Global trading norms have traditionally adopted a bifurcated approach: goods trade and services trade. These still constitute the two main pillars of trade agreements.
Now, a fundamental change is in the offing. The arrival of artificial intelligence and the internet of things is now blurring the conventional line between goods and services. The two are now often combined, converged and integrated in one medium or product. Goods provide services, and services in turn put more goods for sale. Consider driverless cars, smart home appliances and medical-staff-connected medical equipment. They are goods, outwardly speaking, but they provide services that used to be provided only by human beings. Goods and services now come in the same package to give us consumers integrated benefits.
What enables this very convergence is data. Big data, as it is called. Products (or mediums) and their handlers collect data and process it for further commercial or industrial utilization. Data so processed then forms a new platform for the sale of more goods and services. So, data is the neurons and blood of the new integrated network of services and goods. No wonder the question of who stores and controls data has become critically important in terms of business.
President Moon’s mention last Friday that data is to the digital economy what oil is to conventional industry is very timely and to the point. Rolling out a new data-driven economic policy, he said the government plans to invest 1 trillion won ($897 billion) in the data industry next year, and intends to build a “data expressway.”
A constant concern here, though, is privacy. Hence, what is needed is a balance between the broader utilization of data and the protection of personal information.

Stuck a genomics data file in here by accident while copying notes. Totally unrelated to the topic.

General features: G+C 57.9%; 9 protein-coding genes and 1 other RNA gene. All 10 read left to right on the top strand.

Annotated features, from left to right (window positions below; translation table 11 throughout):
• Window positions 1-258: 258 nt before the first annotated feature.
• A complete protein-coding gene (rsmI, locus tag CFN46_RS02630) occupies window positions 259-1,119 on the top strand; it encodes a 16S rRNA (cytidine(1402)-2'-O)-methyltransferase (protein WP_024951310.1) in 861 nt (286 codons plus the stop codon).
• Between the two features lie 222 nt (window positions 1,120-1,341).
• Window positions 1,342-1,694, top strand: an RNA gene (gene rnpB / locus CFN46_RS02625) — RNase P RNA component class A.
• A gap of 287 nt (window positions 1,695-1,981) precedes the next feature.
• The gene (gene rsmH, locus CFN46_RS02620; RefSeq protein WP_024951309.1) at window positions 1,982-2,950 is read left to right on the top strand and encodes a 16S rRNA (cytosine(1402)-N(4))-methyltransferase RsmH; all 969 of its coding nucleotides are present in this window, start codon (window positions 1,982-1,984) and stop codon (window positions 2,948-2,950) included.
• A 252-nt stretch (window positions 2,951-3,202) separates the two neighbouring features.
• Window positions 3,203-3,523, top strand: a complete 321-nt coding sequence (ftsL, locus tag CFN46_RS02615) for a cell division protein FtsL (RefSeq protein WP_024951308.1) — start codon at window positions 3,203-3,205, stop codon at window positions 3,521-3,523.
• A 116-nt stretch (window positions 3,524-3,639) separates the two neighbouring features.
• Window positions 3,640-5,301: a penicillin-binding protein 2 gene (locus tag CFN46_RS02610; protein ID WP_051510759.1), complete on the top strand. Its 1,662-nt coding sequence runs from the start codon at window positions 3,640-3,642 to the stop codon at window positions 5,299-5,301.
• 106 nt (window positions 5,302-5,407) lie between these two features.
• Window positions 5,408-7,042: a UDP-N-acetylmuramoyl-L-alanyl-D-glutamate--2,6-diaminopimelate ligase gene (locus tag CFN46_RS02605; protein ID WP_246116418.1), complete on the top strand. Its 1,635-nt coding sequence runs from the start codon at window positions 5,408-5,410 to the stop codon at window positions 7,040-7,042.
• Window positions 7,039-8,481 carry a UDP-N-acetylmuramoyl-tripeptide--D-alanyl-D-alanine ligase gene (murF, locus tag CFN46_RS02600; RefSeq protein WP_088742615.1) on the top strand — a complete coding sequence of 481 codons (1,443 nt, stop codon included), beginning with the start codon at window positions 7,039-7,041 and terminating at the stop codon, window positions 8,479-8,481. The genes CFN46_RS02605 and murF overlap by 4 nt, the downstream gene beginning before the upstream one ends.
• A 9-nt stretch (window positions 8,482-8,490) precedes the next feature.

As always, “balancing” is a tricky subject. Different countries have different approaches. Their respective balancing points slide along the scale in one direction or the other by a couple of notches. The United States favors more liberal data utilization, while the European Union is more cautious. China and Russia take even more cautious approaches, basically banning the transfer of data out of their jurisdictions.
Against this backdrop, the Aug. 31 announcement reflects Korea’s efforts to strike a new balance here, a second try since the adoption of the Personal Information Protection Act in 2011. Importantly, the president’s pledge signals that Korea is changing gears -- adopting a new system in which personal information can be gathered and processed for commercial purposes, within the constraints of regulatory guidelines. As a counterweight, harsher penalties will be imposed for violations.
Critically, the new scheme purports to define the term “personal information” in a more detailed manner. It now features a three-layered definition: firstly, personal information; then, information organized into certain categories with no personal identities attached to it; thirdly, anonymous information. The third group is not a concern as it is fully anonymous, thus protected. The first continues to be subject to full protection unless express consent is given. So, it is covered as well. The question lies with the second group. Though the person’s identity is supposed to remain private, critics suggest that “identity silhouettes” may gradually appear when dozens of categories are collected and juxtaposed.
Thus, the remaining question is how to handle the information in the second group. For now, the government vows to impose harsh penalties on those who try to assemble the pieces of a puzzle based on information in this group. Interested groups and watchers will demand clearer answers when a bill to materialize the new plan is introduced at the National Assembly in the fall.
Addressing the privacy concern may also require considering the role and function of the agency in charge: the Personal Information Protection Commission. Since its establishment in 2011 to oversee the protection of personal information, the commission has made significant progress over the past seven years. But its role has been marginalized due to the lack of any clear statutory authority as a guardian or watchdog. Any prospective amendments should address this structural problem as well. Lee Jae-min
Lee Jae-min is a professor of law at Seoul National University. He can be reached at firstname.lastname@example.org. -- Ed.